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Trinity Church Wall Street’s Curated “Concerts at One” Series Begins Tomorrow, October 6, Featuring Subway Performers

Advancing its commitment to support music broadly and deeply in New York City, Trinity Church Wall Street introduces a new “Subway Series” during “Concerts at One.” Debuting tomorrow, October 6, the series comprises six concerts performed by outstanding NYC subway musicians, chosen by Director of Music Julian Wachner with recommendations from the Trinity community. Ranging from two to four acts per program, each concert will be hosted by a member of NOVUS NY, and each act will be filmed and made available on Trinity’s website and on YouTube. As always, the Concerts at One “Third Thursdays with NOVUS NY” will feature the new music orchestra. On October’s Third Thursday, in keeping with the city-oriented theme of the Subway Series, the orchestra plays Aaron Copland’s Quiet City and Steve Reich’s City Life, which incorporates actual subway sounds among other city audio samples. November’s Third Thursday concert wraps up the Subway Series with NOVUS NY performing works by percussionist Andy Akiho, who used to play steel pan in the subways and is now in high demand as a new music composer. As has proved true for Akiho and all these tenacious performers, both literally and figuratively, all subway lines lead to Trinity.

The performers

Two acts are presented in the first concert of the Subway Series (Oct 6). A Virginia native with a soulful voice, guitarist and singer-songwriter Najah Lewis was a contestant on the 14th season of American Idol, and was featured last August in Time Out New York. She shares the bill with the Ebony Hillbillies, one of the last black string bands in the U.S. The band is devoted to continuing the traditional musical legacy of the 19th-century string dance band, an important influence on the development of jazz and virtually every genre that followed it, including blues, bluegrass, rockabilly, rock and roll, and country.

Vibraphonist Sean McCaul, a veteran of the legendary Towson State University Jazz Ensemble who has collaborated with the likes of Philip Glass and Yo-Yo Ma, opens the second program (Oct 13). McCaul’s debut studio album, Midnight at the Purple Palace, was released earlier this year by Underwater Peoples Records. On the same program are Salieu Suso on the West African harp known as the kora, and beatboxer Verbal Ase. Suso, born into a family of traditional musicians and farmers in Gambia, began training with his father, also renowned on the kora, at the age of 8, and is a leader in the U.S.’s rapidly growing African music scene. Ase is a verbal sound effects prodigy and one-man band, with a surprising bonus expertise in replicating his chosen venue’s most common sounds: subway announcements and trains.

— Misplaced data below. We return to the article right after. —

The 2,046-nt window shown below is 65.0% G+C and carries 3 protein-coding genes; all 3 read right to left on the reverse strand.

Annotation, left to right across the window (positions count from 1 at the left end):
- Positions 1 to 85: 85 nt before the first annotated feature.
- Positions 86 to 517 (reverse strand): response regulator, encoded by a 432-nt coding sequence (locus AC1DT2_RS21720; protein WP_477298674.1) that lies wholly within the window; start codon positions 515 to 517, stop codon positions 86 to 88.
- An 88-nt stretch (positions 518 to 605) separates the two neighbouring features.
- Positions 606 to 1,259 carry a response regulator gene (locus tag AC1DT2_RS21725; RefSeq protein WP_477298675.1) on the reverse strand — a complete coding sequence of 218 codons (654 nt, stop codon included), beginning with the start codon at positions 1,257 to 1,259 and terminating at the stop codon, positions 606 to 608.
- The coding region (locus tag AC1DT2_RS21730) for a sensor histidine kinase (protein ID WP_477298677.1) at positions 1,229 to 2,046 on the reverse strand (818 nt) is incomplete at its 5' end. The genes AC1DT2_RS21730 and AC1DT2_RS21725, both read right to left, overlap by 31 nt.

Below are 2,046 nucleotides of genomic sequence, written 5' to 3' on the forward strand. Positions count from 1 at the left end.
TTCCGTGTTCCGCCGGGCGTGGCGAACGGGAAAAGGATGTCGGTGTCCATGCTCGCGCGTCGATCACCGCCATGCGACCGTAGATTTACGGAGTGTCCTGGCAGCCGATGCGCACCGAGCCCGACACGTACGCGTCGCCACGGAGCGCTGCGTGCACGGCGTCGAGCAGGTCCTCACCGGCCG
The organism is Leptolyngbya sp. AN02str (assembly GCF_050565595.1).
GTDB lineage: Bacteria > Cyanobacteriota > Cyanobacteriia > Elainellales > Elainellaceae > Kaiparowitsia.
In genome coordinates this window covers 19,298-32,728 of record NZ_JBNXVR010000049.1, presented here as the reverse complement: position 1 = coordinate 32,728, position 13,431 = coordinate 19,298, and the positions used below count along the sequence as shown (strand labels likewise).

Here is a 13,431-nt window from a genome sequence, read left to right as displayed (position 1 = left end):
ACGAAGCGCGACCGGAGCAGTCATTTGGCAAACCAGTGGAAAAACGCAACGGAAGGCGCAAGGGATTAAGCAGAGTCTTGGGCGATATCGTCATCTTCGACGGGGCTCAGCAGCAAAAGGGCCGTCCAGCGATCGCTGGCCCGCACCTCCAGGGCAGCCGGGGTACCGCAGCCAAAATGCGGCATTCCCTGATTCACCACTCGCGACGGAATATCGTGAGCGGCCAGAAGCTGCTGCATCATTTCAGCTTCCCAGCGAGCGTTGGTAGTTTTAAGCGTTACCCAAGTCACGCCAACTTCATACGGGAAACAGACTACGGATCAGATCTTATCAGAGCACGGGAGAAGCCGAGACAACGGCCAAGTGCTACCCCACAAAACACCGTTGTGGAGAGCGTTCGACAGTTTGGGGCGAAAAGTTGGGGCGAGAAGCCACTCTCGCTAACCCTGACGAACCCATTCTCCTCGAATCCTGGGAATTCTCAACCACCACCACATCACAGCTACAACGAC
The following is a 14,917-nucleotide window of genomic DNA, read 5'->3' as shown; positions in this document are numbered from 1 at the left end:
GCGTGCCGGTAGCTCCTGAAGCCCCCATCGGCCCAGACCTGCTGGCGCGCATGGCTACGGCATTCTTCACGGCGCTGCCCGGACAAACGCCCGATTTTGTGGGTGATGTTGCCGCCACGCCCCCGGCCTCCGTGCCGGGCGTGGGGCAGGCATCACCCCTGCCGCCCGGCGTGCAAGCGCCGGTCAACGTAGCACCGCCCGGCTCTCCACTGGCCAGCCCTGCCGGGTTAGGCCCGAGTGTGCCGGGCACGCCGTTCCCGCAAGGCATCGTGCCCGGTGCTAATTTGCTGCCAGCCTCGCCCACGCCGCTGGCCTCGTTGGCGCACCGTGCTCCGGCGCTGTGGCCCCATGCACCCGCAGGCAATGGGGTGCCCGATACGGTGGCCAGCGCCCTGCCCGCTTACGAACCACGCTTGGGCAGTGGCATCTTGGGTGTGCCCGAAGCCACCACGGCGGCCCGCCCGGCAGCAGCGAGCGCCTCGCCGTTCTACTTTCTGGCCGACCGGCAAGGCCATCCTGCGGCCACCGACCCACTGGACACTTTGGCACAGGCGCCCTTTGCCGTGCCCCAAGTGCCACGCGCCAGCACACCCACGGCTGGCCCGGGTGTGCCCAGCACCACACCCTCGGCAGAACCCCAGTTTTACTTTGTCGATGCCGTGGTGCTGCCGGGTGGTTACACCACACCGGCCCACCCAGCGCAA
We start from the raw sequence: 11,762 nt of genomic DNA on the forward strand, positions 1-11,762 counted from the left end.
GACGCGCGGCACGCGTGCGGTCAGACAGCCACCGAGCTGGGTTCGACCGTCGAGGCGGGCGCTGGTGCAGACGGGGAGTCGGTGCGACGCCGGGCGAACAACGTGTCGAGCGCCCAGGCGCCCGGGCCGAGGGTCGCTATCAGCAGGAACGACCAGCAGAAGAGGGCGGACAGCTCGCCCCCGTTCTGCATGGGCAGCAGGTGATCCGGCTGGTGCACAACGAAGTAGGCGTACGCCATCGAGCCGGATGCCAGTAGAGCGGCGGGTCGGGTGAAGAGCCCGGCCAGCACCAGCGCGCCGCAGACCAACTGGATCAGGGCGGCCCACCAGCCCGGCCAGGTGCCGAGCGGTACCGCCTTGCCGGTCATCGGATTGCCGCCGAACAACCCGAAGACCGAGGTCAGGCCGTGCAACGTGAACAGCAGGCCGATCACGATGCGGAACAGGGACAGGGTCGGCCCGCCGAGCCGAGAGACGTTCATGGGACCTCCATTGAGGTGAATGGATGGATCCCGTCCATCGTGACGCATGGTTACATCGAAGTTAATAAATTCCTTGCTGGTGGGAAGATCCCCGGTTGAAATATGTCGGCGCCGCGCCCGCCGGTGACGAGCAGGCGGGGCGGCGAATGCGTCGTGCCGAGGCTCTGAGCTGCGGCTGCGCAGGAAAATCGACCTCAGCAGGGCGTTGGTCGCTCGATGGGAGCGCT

Complementing the Subway Series is the first “Third Thursday” concert with NOVUS NY, featuring city-themed music by Steve Reich and Aaron Copland (Oct 20). Reich’s City Life is a minimalist composition for chamber orchestra that also uses two pianos and digital samplers. The samples were mainly recorded by the composer in and around New York, and include car horns, air brakes, car alarms, and a variety of other urban sounds. Also on the program is Copland’s Quiet City, which was originally written for Irwin Shaw’s play of the same name. The play never made it out of previews, but an important plot point revolves around the trumpet, which is one of the solo instruments in Copland’s work, along with the English horn.

The Subway Series resumes with three performers: guitarist and singer-songwriter Tara Hack, violin soloist James Graseck, and singer and drummer Mr. Reed (Oct 27). Tara Hack has a reputation as a musical activist, having gained prominence and Australian airplay when she was 18 as the co-writer of a song called “Saya Tidak Bersalah” (I’m Not Guilty) about an Australian woman, Schapelle Corby, who was wrongfully imprisoned in Indonesia. The Juilliard-trained Graseck, who plays repertoire from Bach to Cole Porter for the commuting crowds, discovered the joys of playing for subway audiences years ago, by accident, while practicing on a Long Island Railroad platform during a delay in service. He also plays with the Synergy String Quartet. Mr. Reed is an infectiously enthusiastic, crowd-pleasing hip-hop and soul singer who accompanies himself with a snare drum and high hat, sitting on an upright suitcase that doubles as a bass drum thanks to a pedal that he plays with his heel. His preferred territory is the Bedford Avenue station in Williamsburg.